changes are detected, it may be when project activities have resulted in
dramatic population declines - not a precautionary approach!
Proposed approach to assess significance of impacts is based on a
combination of impacts likelihood and severity if they were to occur
However, more quantitative criteria are used
to determine the significance of impacts
These descriptors are
reflective of the conservation
status of each species
Can calculate cumulative
effects of MDPs
e.g., consequences from
additional ship transits as a
result of expansion of an
existing MPD or new
projects can be assessed
Case Study – Baffinland Iron Mine
Year-round shipping, regardless of ice
Pass through bowhead and other
marine mammal aggregations
Case Study – Baffinland Iron Mine
Distribution data available for bowheads, narwhal, and beluga
indicate that shipping routes for large-scale mining
developments such as Baffinland, Hopes Advance, and
Raglan mines in the Arctic will overlap areas of core use for
these species, especially during winter when open water
areas and ice leads provide only habitat
There is a relatively high abundance of ringed
seals and walrus along this shipping route
Note: review constrained since more data on marine mammal
susceptibility to ship noise
Note: less data on marine mammal susceptibility to ship strike
Modelling Shipping Noise Risks
Exposure to ship-related noise and movement may lead to mortality or other
negative effects on marine mammal health, behaviour, and habitat use
Key Issue: no field data to assess with certainty the proportion of exposed
marine mammals for which effects of shipping noise would detrimentally
impact health, reproduction, or survival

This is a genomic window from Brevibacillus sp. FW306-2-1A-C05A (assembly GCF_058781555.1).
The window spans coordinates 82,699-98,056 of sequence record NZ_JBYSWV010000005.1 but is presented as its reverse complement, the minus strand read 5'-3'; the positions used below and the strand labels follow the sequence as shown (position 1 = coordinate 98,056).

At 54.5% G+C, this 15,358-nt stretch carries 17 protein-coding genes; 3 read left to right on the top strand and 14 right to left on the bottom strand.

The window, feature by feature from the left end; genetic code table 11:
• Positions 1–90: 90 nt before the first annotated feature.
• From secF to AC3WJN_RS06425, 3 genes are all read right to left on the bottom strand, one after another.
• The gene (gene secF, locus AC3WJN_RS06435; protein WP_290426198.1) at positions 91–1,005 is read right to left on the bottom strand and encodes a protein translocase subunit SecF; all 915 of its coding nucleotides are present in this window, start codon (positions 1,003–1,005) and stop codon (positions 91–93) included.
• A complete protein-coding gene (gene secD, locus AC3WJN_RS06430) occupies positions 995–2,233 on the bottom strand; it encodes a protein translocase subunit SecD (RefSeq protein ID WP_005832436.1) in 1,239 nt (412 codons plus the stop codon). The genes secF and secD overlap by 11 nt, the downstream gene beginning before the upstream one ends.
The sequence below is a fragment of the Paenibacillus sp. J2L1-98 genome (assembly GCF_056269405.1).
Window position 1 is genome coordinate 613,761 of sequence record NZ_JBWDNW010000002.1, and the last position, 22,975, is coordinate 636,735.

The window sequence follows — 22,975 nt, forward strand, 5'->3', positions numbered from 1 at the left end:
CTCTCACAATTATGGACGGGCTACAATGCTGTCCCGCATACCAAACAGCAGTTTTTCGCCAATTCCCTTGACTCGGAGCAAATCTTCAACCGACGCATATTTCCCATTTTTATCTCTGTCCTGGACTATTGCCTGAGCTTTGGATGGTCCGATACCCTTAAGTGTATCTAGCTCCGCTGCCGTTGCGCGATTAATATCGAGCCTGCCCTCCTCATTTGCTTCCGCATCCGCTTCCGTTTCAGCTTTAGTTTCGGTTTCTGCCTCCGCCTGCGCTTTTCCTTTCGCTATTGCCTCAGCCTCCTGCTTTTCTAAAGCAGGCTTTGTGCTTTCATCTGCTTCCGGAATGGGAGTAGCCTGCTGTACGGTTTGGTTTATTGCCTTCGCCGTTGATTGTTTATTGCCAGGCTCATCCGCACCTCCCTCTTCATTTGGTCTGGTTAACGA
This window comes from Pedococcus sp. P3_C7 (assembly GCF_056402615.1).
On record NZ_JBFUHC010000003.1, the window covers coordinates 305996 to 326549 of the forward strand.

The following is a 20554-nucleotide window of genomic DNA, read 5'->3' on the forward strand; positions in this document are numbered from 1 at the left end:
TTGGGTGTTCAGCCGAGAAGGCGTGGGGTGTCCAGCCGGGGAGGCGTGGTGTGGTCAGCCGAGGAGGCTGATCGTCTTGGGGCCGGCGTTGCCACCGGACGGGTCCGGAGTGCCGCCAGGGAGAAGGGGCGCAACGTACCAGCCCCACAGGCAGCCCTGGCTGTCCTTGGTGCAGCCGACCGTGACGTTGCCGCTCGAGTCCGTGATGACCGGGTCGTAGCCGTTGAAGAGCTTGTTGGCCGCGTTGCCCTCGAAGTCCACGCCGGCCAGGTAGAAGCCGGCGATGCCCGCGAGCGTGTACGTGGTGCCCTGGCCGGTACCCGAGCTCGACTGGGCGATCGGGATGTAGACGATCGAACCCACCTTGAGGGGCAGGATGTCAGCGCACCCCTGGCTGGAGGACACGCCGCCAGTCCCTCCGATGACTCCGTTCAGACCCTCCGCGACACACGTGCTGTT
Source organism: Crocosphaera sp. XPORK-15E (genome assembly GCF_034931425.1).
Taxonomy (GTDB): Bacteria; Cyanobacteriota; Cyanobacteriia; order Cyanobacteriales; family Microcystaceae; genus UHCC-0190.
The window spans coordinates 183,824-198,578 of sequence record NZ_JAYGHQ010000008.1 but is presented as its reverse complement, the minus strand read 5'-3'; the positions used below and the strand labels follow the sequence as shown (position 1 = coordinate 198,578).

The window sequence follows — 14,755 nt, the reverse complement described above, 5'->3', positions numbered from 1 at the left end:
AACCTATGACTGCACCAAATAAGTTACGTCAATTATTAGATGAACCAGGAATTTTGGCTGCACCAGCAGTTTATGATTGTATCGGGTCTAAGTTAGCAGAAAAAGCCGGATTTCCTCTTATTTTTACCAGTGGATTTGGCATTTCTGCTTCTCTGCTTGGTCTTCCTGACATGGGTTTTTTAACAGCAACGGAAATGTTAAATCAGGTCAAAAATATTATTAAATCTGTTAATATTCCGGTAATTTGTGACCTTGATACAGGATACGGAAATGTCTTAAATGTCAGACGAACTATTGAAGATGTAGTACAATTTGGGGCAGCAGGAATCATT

• one means to estimate significance of impacts is to determine number
of potential individual-exposures relative to total population size
• another is to determine whether specific segments of population are
likely to be impacted more than others (e.g., calving females)
Case Study – Baffinland Iron Mine
With rankings of high magnitude, likelihood, and severity, the
“Impact” ranking of this shipping noise exposure will be “High”
BUT, extrapolating these exposure estimates to “harm” as
it relates to marine mammal populations not clearcut
Case Study – Baffinland Iron Mine
Impacts on reproduction or survival
of even a few whales could lead to
negative impacts on population recovery
Conclusions - Baffinland
Currently no effectual mitigation measures proposed for Arctic shipping
operations to monitor interactions or avoid/reduce potential impacts of
shipping on marine mammals
So, a portion of several already-vulnerable populations would be exposed to
ship noise, with potential consequences to population trajectories
Proposed impact assessment framework can help quantify risks of impacts
(by bringing in factors such as ship noise) of MDPs on marine mammal